On the drive here, we stopped in Oakville to have lunch at Van’s Bar-B-Que because of a road sign we had seen. As soon as we pulled up, we knew this was a winner. There were semis parked along the right-of-way and the parking lot was filled with pickup trucks and the building had a certain “rustic” look to it; sure signs of a good place to eat. Carol had the beef brisket and I had the sausage plate. The food was served on a heavy white waxed paper. The waitress just picked it up from the tray by holding the ends of the paper, and set it on the table in front of you. Plastic place settings. The brisket might be the best we have ever eaten. Carol could cut it with the side of her plastic fork. The ranch beans and potato salad were just as good. We’ll be back to Van’s. While in Oakville, I walked around the reconstructed old settlement. The Oakville area was settled in the early 1800’s by Irish immigrants. The city of Oakville was chartered in 1856. At one time it prospered because it was at the crossroads of ox-cart caravans and mule trains that traveled from Laredo to Goliad and from the Gulf Coast to San Antonio.

Tonight we’re camped at the Kerrville-Schreiner City Park in Kerrville. Full hookup sites for $26/night. A reasonable price.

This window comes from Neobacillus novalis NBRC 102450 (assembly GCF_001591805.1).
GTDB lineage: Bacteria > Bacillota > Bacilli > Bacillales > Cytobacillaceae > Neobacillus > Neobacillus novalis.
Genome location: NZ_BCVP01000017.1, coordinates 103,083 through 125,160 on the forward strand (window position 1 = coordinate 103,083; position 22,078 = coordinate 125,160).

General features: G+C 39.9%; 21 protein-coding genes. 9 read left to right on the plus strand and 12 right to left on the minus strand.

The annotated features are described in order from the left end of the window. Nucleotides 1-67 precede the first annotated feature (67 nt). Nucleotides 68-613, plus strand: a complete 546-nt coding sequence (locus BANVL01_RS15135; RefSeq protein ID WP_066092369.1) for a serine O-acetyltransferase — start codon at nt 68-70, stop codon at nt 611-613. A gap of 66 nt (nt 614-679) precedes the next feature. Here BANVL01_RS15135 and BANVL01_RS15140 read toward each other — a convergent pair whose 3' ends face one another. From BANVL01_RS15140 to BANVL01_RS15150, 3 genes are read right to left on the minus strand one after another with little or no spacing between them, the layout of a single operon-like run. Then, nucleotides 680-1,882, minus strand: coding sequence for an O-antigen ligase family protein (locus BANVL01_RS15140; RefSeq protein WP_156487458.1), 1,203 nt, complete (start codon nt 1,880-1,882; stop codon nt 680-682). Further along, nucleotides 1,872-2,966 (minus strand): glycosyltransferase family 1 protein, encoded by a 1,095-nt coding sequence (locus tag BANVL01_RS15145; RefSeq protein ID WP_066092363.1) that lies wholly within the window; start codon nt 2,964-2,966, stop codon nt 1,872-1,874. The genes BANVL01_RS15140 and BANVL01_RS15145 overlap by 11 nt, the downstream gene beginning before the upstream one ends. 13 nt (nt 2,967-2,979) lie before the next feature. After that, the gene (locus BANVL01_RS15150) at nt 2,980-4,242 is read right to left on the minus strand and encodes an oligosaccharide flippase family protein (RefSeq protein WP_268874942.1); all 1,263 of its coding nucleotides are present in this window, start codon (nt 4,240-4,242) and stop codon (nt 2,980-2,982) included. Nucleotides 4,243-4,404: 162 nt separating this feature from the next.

Saturday, December 10, 2011

Skinny people will get blown away!!

That doesn't apply to us, of course. Way too many bakery stops.

The weather today was terrible. Cold, rainy and very, very windy. The weather guessers said the winds topped 35mph. Most of the day the rain was blowing horizontally. The Gulf and inlet were very rough. We parked by the jetty again, but not too close because the waves were breaking over the seawall. The kite boarders and guys on the sail boards provided the entertainment.

A rough day in the inlet

We got married in 1966. Shortly before that, Carol and I drove from New London, CT where I was attending Navy submarine school, to West Palm Beach so she could meet my parents. In Georgia, and again in Florida, Carol saw her very first roadside chain gangs. She couldn't believe there really were such things. Well, today's equivalent of the chain gang, spent the morning cleaning up our little patch of beach. They really should have the inmates drag around a ball and chain. It will slow them down if they try to make a break for it plus it just might teach them a lesson. Shakin' the bush Boss, shakin' the bush.